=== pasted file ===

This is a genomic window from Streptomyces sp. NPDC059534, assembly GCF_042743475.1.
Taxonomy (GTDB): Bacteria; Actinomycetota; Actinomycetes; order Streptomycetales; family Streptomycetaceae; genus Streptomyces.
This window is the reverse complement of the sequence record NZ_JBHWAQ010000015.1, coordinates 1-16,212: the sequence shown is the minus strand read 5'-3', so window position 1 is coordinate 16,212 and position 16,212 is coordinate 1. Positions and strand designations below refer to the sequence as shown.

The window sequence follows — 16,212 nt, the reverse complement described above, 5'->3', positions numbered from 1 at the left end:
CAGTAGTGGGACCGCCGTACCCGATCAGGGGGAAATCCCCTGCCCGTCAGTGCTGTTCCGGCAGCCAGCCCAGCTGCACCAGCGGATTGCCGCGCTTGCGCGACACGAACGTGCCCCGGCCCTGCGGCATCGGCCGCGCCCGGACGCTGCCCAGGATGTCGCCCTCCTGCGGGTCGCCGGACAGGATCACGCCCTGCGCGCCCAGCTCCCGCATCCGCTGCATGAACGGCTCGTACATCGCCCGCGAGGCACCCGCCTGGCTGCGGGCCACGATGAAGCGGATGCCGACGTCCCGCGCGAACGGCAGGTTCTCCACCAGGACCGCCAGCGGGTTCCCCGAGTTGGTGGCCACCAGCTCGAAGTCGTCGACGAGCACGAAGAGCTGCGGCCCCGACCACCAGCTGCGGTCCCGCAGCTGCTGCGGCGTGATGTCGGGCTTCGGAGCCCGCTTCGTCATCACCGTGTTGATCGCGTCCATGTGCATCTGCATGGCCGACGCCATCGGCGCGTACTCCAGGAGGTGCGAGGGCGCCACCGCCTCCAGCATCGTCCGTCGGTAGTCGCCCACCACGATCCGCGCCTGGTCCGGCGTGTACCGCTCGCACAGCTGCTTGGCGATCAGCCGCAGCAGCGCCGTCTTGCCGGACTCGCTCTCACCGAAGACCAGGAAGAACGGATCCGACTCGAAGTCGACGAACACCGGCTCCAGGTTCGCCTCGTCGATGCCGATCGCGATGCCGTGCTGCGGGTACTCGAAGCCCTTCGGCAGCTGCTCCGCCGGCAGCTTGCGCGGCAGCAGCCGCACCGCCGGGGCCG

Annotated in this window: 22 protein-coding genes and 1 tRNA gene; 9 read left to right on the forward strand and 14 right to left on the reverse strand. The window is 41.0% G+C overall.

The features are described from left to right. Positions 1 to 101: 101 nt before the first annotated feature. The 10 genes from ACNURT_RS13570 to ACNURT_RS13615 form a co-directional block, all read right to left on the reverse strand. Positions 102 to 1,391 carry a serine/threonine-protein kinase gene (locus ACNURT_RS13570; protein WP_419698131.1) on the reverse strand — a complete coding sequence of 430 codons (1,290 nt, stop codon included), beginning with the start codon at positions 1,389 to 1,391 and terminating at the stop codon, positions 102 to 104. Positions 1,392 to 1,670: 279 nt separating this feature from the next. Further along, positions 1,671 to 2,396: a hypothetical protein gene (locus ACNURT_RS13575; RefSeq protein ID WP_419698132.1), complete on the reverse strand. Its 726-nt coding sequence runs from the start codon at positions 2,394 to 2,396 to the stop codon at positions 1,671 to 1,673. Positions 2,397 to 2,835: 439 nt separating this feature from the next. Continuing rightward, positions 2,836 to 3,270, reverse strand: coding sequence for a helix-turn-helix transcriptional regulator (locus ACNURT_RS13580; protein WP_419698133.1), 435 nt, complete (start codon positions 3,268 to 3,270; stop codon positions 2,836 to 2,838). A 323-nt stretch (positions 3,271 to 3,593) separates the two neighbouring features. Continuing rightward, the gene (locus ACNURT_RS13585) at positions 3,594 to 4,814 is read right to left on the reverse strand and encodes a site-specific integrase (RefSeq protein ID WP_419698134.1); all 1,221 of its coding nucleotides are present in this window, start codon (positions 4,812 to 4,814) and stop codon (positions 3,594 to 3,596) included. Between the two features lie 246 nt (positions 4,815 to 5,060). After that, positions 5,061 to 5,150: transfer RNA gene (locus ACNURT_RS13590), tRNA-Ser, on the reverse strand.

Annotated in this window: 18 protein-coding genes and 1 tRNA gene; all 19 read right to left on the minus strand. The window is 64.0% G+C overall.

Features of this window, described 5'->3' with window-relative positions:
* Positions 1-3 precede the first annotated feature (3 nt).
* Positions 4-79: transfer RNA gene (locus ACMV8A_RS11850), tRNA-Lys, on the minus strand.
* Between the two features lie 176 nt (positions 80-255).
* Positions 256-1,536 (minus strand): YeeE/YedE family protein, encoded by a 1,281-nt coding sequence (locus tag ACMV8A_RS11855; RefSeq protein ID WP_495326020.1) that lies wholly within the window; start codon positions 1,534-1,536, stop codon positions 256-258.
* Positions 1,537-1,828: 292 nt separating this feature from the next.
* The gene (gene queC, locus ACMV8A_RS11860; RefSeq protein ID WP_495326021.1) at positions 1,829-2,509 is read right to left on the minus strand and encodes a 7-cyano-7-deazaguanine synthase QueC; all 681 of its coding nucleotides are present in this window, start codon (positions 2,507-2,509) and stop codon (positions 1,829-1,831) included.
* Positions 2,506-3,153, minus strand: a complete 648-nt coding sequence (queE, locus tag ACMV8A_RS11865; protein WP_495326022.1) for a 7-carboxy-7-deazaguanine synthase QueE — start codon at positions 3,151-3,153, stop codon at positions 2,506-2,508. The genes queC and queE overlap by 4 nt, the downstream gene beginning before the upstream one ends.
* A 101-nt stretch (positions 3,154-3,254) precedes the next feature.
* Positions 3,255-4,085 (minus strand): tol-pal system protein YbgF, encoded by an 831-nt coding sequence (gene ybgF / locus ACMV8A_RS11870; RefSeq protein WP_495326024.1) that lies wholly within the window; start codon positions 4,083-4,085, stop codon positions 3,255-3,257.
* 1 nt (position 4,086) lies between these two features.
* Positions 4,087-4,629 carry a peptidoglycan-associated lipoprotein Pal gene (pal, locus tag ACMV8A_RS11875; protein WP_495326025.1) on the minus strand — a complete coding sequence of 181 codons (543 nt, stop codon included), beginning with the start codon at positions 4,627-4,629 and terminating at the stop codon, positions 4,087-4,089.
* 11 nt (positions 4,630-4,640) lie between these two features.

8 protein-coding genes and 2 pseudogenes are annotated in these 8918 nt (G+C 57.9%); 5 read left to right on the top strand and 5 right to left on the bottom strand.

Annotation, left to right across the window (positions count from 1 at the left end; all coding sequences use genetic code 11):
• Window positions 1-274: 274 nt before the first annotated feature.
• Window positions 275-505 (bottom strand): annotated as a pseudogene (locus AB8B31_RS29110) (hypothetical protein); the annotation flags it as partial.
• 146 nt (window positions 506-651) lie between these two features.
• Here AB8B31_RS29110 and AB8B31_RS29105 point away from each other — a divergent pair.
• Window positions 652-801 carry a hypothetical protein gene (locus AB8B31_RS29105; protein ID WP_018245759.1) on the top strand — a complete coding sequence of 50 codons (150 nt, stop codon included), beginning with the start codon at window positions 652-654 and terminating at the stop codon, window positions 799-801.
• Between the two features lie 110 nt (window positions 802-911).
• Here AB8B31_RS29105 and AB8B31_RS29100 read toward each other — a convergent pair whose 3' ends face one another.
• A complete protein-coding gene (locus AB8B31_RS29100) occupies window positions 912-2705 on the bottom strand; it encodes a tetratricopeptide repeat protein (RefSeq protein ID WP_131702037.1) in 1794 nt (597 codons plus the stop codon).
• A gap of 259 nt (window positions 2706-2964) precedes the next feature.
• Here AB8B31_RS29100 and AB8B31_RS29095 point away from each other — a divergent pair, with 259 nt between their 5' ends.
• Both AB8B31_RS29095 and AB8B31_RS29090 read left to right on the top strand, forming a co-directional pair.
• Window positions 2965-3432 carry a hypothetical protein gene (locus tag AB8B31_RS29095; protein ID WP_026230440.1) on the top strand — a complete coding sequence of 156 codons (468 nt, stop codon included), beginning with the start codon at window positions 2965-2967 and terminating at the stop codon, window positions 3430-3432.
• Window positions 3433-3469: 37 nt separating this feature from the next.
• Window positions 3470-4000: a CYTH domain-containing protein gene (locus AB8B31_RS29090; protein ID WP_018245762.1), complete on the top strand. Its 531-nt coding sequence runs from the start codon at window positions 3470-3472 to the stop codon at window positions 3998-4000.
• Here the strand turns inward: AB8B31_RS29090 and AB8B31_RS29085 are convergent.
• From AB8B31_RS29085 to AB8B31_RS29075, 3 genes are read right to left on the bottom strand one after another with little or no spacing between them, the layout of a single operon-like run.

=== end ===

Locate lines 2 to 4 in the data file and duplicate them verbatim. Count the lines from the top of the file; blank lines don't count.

Taxonomy (GTDB): Bacteria; Actinomycetota; Actinomycetes; order Streptomycetales; family Streptomycetaceae; genus Streptomyces.
This window is the reverse complement of the sequence record NZ_JBHWAQ010000015.1, coordinates 1-16,212: the sequence shown is the minus strand read 5'-3', so window position 1 is coordinate 16,212 and position 16,212 is coordinate 1. Positions and strand designations below refer to the sequence as shown.

The window sequence follows — 16,212 nt, the reverse complement described above, 5'->3', positions numbered from 1 at the left end: